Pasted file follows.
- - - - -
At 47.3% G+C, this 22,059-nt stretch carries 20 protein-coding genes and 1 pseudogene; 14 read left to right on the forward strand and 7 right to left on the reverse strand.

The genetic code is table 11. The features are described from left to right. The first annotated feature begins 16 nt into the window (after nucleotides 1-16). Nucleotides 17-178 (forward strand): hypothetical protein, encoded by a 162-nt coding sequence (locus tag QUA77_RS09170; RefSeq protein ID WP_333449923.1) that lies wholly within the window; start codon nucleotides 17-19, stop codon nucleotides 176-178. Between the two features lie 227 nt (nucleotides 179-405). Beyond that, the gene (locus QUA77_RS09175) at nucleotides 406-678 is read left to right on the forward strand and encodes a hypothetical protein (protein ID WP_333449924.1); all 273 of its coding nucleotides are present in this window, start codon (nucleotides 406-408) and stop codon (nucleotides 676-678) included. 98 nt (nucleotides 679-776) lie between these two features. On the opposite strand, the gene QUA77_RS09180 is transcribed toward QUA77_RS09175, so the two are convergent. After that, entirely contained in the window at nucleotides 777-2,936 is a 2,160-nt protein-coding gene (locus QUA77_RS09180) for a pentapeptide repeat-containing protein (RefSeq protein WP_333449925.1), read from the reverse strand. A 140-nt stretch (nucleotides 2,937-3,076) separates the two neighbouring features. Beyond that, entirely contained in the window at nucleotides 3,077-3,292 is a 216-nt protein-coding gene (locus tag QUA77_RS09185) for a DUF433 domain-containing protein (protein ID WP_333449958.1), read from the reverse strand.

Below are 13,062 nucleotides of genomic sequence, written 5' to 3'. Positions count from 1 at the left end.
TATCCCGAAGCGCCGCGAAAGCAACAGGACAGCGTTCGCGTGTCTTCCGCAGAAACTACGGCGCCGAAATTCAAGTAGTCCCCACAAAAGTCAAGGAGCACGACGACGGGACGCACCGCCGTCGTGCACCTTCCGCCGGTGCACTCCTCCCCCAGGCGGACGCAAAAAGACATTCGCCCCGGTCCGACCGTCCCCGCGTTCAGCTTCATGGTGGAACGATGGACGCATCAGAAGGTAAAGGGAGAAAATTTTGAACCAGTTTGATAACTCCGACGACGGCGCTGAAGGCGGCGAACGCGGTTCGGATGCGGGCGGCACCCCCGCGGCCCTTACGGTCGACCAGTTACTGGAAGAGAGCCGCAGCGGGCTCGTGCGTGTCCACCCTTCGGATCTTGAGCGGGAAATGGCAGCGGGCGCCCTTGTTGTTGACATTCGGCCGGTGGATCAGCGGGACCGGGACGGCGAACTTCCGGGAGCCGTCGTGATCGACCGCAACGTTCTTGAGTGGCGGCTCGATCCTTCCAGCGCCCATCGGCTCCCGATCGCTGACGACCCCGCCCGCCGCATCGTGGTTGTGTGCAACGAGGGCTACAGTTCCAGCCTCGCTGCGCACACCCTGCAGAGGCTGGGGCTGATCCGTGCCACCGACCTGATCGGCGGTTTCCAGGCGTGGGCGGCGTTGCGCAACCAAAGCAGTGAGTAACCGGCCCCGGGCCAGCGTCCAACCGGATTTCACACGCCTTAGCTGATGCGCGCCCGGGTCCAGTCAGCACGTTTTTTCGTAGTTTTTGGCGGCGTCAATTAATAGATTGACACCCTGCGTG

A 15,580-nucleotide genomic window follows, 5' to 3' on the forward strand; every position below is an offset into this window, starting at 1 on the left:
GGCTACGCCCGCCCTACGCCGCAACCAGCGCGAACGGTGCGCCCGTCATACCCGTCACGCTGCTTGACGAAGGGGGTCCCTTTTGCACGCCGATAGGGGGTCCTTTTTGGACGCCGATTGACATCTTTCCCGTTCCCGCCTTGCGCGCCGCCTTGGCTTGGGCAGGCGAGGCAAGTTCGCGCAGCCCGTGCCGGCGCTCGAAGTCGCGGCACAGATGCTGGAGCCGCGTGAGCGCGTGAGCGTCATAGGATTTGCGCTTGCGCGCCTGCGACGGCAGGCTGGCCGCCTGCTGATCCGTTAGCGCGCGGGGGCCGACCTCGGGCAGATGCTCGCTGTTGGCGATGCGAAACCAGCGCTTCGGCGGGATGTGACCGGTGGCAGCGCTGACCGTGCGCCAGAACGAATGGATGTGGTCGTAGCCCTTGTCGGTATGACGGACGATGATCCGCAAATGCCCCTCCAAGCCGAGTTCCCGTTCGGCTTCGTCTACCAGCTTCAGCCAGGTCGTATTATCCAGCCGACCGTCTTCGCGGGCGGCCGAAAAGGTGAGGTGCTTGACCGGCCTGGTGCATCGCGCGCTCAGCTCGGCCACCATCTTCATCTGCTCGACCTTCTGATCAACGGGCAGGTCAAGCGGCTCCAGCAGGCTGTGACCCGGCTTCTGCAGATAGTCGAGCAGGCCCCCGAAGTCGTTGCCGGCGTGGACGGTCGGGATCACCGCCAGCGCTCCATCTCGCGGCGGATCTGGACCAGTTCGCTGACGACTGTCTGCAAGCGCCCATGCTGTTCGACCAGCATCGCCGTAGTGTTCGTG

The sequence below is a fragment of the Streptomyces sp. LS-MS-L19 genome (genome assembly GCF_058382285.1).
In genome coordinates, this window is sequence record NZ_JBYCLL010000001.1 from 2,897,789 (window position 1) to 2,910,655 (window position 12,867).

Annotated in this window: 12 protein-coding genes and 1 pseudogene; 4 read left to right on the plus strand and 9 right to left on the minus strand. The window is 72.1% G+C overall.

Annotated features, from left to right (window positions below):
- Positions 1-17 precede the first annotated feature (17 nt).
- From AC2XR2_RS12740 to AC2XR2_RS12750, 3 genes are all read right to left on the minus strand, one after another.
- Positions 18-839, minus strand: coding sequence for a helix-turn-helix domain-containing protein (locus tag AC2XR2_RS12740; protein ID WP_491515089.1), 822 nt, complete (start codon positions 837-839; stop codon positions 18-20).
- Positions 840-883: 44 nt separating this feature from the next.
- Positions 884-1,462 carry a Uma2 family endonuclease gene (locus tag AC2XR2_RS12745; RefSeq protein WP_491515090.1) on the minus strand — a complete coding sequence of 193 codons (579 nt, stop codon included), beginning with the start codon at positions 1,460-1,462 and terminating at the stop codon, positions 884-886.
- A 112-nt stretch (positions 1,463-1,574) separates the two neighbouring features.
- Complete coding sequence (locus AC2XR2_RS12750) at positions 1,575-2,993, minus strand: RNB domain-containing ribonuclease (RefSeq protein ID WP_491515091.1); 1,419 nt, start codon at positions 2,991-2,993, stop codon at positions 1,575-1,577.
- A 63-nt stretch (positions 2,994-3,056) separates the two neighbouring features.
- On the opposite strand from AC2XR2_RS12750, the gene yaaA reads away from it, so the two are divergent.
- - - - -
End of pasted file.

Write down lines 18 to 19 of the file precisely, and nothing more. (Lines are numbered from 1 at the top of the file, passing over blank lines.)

- A 63-nt stretch (positions 2,994-3,056) separates the two neighbouring features.
- On the opposite strand from AC2XR2_RS12750, the gene yaaA reads away from it, so the two are divergent.